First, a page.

tropical heat aqua marina will be provided for refreshment on the most liberal
scale. (I have since found out that aqua marina means salt water.)
It went off very well. A stage was erected on the deck as well as it could be
done and it was all beautifully decorated with flags so that whether the sea
air had taken the colour from the scenery or not, it looked very nice and was
well lighted with lanterns. I enjoyed it and it was wonderful where the dress
came from or how the gentlemen got them up. They all did very well but the
doctor best of all. The cookhouse chimney has been on fire again also a parri
fin lamp was knocked down and all ignited in the sudden blaze. This morning a
man was bathing in the sea; he lost his hold of the rope and was nearly drown
ed. He sank twice but the carpenter jumped overboard and caught him again be-
fore he had time to sink again. They could not get the boats down so the
Captain cut all the ropes. He is a young fellow took not yet twenty. I saw
him in the water when he was sinking and felt that I must have jumped over
also. The heat is something dreadful. We tell the Captain when the word of
command is given for us to go below that some morning he will find us up bake.
22nd I have not been well during the night. I thought I should die of heat.
I went on deck this morning about half past five, and settled myself down to
rest (there is a bag filled with pieces of sack, I suppose for a Pillow.)
When the Capain asked me why I did not use it, I said that I particularly
objected to a lumpy pillow - the very words that were used in the play last
night. This morning it rained for about three hours in torrents, the first
time since we have been on board. A rainy day is the sailors washing day on
board. Some throwed pails and pails of water over others, but I felt so ill
once I nearly fainted. Those in England have not the slightest idea of what
the heat is. We are very near the Equator, but are becalmed. The water is as
still as a pond. Oh, that I could do something to make myself cool
once more. This evening the sunset was truly magnificent, quite past descrip
ion. Our vessel looked as if it was wreathed in flame, and that every partic
le of the heavens was aflame. The stars too are so beautifully bright at night
it seems the next sight to heaven. I thought I could stretch out my hand
almost and touch the sun when it was setting. The evening was quite calm and
some clouds only were in the sky. It lightened the whole sky the whole even-
ing yet not a drop of rain fell.
23rd This morning we were roused to see a whale. I was too late to see it,
but I saw a shark five times. They have been trying to catch it but have not
succeeded. It came within a few feet of the vessel. It has also rained a
little, It is excessively hot and lightened a great deal every evening.
24th We spoke with a vessel this morning homeward bound for London. Both
that vessel and this were sailing very fast at the time, so we could not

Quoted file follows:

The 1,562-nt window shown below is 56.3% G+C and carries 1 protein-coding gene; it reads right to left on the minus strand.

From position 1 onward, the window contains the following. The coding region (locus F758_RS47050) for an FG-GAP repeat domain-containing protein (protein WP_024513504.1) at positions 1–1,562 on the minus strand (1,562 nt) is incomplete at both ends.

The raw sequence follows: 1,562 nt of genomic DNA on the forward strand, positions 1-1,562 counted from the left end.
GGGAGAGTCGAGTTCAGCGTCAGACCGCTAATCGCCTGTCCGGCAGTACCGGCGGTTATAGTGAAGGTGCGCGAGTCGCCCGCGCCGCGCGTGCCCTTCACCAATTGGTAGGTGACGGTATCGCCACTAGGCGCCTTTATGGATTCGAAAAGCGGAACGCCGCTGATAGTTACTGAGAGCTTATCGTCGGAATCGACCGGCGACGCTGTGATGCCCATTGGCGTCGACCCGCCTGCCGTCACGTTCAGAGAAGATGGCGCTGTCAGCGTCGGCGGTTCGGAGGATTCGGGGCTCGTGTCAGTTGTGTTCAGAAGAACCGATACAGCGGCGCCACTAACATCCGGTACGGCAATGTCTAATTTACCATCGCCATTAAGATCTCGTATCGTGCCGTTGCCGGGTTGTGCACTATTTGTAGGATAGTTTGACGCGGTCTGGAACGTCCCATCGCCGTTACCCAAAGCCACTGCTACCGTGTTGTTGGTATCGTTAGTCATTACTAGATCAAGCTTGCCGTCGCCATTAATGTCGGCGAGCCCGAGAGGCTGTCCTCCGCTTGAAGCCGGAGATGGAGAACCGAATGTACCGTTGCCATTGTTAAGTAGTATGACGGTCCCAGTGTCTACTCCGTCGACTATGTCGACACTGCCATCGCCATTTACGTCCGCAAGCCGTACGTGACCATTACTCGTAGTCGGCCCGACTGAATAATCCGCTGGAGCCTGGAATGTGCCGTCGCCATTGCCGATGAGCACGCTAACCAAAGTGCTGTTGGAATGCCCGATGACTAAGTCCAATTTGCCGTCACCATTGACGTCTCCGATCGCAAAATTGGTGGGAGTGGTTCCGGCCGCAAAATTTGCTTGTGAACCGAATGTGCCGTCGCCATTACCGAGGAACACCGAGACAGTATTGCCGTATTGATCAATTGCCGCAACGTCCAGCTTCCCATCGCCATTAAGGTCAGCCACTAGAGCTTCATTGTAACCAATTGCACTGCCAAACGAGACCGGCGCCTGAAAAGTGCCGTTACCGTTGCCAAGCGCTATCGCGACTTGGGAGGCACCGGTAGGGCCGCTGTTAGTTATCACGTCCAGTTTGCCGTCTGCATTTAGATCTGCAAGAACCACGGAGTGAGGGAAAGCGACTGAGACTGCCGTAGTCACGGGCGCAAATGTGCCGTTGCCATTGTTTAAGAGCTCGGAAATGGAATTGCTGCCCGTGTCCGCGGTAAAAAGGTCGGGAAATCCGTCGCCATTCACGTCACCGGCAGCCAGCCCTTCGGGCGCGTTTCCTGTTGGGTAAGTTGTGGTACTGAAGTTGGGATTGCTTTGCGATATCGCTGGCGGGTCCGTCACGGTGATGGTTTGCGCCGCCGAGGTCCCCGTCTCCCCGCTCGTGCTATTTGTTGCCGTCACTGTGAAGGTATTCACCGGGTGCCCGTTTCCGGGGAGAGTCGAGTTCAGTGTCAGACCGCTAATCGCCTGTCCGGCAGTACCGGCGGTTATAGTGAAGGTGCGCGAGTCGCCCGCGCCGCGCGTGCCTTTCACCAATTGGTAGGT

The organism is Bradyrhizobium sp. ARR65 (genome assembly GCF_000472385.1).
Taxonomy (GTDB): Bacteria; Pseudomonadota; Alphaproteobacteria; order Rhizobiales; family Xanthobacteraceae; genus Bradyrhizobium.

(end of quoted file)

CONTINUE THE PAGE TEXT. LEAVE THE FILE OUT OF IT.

send letters. If it had only come near us the day before when we were be-
calmed we could have sent them. Towards evening the wind calmed down and again
we were standing still.
25th There are three or four vessels in sight but none near enough to be
signaled to. We are scarcely moving and the weather is intensely hot. I wonder
we are not suffocated sometimes.
26th It is so wearying to be standing still as we are with a burning sun
overhead. Our complexions are wonderfully changing colour. I am as brown
as a nut and my face and neck are so very sore with sunburn. There is no
twilight in these regions; directly the sun sets it is dark.
27th On account of we being a month at sea, the sailors have had what is cal
led "throwing the dead horse overboard". They all dress up and sing curious
songs while one of the party mount the dead horse and both that and him are
strapped together and drawn up in the rigging where it is set fire to and let
drop into the sea. The horse is homemade of straw, rope, and sacking.
28th It is very warm today. We expect soon to cross the line. This evening
there was dancing on the poop and we enjoyed it so very much. There are some
German people on board who possess a violin and a harp. There was also
29th At half past ten last night we crossed the Equator. It is a great
relief for we shall soon be in cooler weather. Service was read by the surgeon
as usual at half past ten.
30th Nothing in particular has passed today. We have been busy sewing and
in the evening we bring our lantern on deck and play whist and other games
31st They say after a calm comes a storm. It is so in our case. The sea is
dreadfully rough and I feel so sick again.
June 1st I have done but little today as I feel so sick. It still continues
2nd Still stormy, nothing keeps on the tables, it is the hardest work to go
backwards and forwards to the galley. I fell down once in this morning in going.
3rd I have been busy tatting all day. In the evening there was dancing.
It being calmer, I only danced in Sir Roger de Coverley. After there was
singing. By the by, earlier in the evening they (the gentlemen) acted a
judge and jury trial which greatly amused us.
4th Today is Whit-Sunday, Service on the poop.